When Jean Kalscheur announced her impending retirement to her Council coworkers last spring, she chose her words thoughtfully. “My ‘sell-by date’ is approaching,” she wrote in an email to colleagues.
Jean is reaching that sell-by date this month, leaving a legacy that has shaped the Council’s education and outreach mission. She joined the organization in 2008 as a vision rehabilitation teacher before becoming Director of Vision Services in 2015. In 2019, she transitioned to part-time, becoming education program specialist, while still providing in-home vision rehabilitation.
During her time with the Council, Jean played an enormous role in growing our education and outreach programming. She played a lead role in planning and implementing Low Vision Fairs held at locations across the state, and her leadership and involvement in webinars, senior fairs, kids’ events, the popular Birding by Ear program in collaboration with Madison Audubon, and other initiatives were key to our success over the years.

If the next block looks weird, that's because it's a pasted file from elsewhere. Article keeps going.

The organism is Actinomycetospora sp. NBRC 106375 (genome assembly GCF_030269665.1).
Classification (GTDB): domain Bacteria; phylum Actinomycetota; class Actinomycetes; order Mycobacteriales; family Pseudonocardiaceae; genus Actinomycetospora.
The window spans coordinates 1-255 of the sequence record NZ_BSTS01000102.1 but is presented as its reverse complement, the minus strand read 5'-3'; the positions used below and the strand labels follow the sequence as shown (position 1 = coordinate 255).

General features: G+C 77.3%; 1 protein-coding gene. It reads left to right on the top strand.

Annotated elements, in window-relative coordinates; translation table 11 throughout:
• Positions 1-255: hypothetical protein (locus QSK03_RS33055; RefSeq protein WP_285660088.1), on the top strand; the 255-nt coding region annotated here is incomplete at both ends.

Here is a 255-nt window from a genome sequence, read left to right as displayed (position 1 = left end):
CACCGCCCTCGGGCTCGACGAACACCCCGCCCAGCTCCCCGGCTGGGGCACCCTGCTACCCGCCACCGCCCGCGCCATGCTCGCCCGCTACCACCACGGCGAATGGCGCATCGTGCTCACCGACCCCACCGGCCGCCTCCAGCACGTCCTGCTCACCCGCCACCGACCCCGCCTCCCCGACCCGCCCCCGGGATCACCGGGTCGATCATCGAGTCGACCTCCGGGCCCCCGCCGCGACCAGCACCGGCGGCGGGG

Jean also serves on a professional board and connects the Council with the broader vision education and service community. With her training in occupational therapy, Jean continued to work with students at the University of Wisconsin and Madison College throughout her tenure at the Council. And as a former associate professor, she kept the Council up to date on research that could benefit our clients.
“Jean’s level of integrity in all the roles she played shows a clear path on how to provide excellent services,” says Education and Vision Services Director Amy Wurf. “She’s a role model for our team. The standards she sets ensure that everything we do is as thorough and high quality as it can be.”
But Jean’s most lasting contribution may be her work with clients, whom she helped learn to better adjust to their visual impairment through her one-on-one teaching visits.
“She really cares and was always there for me when I needed her, and always found the best way of helping me,” says Violet Haverland of Cuba City. “Jean just made me want to do more, and helped me understand that I can do things I never knew I could.”